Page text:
Benjamin Banneker Charter Academy in Kansas City is preparing to close its doors this week but school officials aren’t going without a fight. They have sued the State of Missouri in an attempt to stay open and have been in a legal battle with state officials for months.

Poor performing western Missouri charter school set to close this week sues to stay open

In December, the University of Central Missouri announced it would no longer sponsor Benjamin Banneker and declined to renew the charter agreement. The move left the charter school with the task of finding another sponsor or face closure on June 30. State law requires public charter schools to have an area sponsor to operate and Benjamin Banneker has failed to find another sponsor.

Vicky Hughes with the University of Central Missouri has told Missourinet that Benjamin Banneker’s consistently low performance levels led to the decision to cut ties with the charter school. The Missouri Department of Elementary and Secondary Education use Annual Performance Report (APR) scores to calculate academic achievement in public schools. According to department data, Benjamin Banneker’s Annual APR scores include:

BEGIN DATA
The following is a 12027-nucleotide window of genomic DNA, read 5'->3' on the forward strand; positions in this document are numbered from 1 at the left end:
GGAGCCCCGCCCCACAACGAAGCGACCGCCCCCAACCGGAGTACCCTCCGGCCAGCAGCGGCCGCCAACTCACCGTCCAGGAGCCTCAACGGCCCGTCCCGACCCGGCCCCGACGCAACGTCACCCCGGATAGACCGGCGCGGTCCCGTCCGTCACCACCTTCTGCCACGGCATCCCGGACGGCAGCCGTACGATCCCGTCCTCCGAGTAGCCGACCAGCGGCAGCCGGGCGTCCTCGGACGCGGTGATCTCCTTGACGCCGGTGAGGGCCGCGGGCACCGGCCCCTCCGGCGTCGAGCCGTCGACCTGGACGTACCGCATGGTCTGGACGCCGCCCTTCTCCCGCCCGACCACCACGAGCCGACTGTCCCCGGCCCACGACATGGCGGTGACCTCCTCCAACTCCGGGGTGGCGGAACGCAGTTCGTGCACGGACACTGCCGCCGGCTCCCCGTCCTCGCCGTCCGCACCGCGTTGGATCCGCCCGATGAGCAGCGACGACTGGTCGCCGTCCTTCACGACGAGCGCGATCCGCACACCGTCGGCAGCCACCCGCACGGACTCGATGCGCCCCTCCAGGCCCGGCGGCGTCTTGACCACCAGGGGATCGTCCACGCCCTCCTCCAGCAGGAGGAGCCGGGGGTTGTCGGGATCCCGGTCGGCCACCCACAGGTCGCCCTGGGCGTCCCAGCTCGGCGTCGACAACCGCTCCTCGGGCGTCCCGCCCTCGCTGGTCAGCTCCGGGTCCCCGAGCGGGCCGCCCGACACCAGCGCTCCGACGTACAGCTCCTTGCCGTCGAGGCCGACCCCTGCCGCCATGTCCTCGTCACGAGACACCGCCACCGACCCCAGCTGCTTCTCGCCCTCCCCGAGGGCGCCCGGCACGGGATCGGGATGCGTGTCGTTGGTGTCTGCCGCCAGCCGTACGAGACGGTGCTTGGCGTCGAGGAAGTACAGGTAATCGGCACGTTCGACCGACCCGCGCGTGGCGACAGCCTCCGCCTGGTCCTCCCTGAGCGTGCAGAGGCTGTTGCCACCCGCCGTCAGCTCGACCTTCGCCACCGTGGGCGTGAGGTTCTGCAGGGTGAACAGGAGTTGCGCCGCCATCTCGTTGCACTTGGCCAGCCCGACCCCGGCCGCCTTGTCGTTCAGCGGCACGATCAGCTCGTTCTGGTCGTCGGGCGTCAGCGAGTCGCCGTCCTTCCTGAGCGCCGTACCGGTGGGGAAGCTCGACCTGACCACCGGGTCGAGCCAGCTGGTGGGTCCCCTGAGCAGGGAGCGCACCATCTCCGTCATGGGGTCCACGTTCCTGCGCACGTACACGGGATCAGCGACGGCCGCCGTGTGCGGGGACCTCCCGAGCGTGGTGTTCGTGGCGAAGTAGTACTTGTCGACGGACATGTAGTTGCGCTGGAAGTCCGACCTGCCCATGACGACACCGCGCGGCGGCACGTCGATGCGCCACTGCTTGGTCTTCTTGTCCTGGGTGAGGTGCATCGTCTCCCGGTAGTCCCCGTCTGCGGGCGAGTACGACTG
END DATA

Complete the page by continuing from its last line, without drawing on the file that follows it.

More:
2014: 71%
2015: 60%
2016: 47%
2017: 45%

An APR higher than 70% is considered fully accredited and below 50% is unaccredited. The state does not accredit charter schools but sponsors can choose to revoke a charter contract if the sponsor does not feel a charter school is meeting certain benchmarks.

In court documents filed, Benjamin Banneker officials claim an unknown breach of contract against UCM and discrimination by UCM, the Missouri State Board of Education, interim State Education Commissioner Roger Dorson, and board members Charlie Shields, Victor Lenz and Mike Jones. The school’s student population is 99% African-American.

The charter school goes on to say that pursuant to the Charter Schools Act, both the Board and Department of Elementary and Secondary Education are “utterly absent from a sponsor’s decision not to renew a charter”.

The school is seeking to remain open, an unspecified amount in damages and “specific performance”.

Another court hearing on the case is set for Thursday in Cole County Circuit Court.

Copyright © 2018 · Missourinet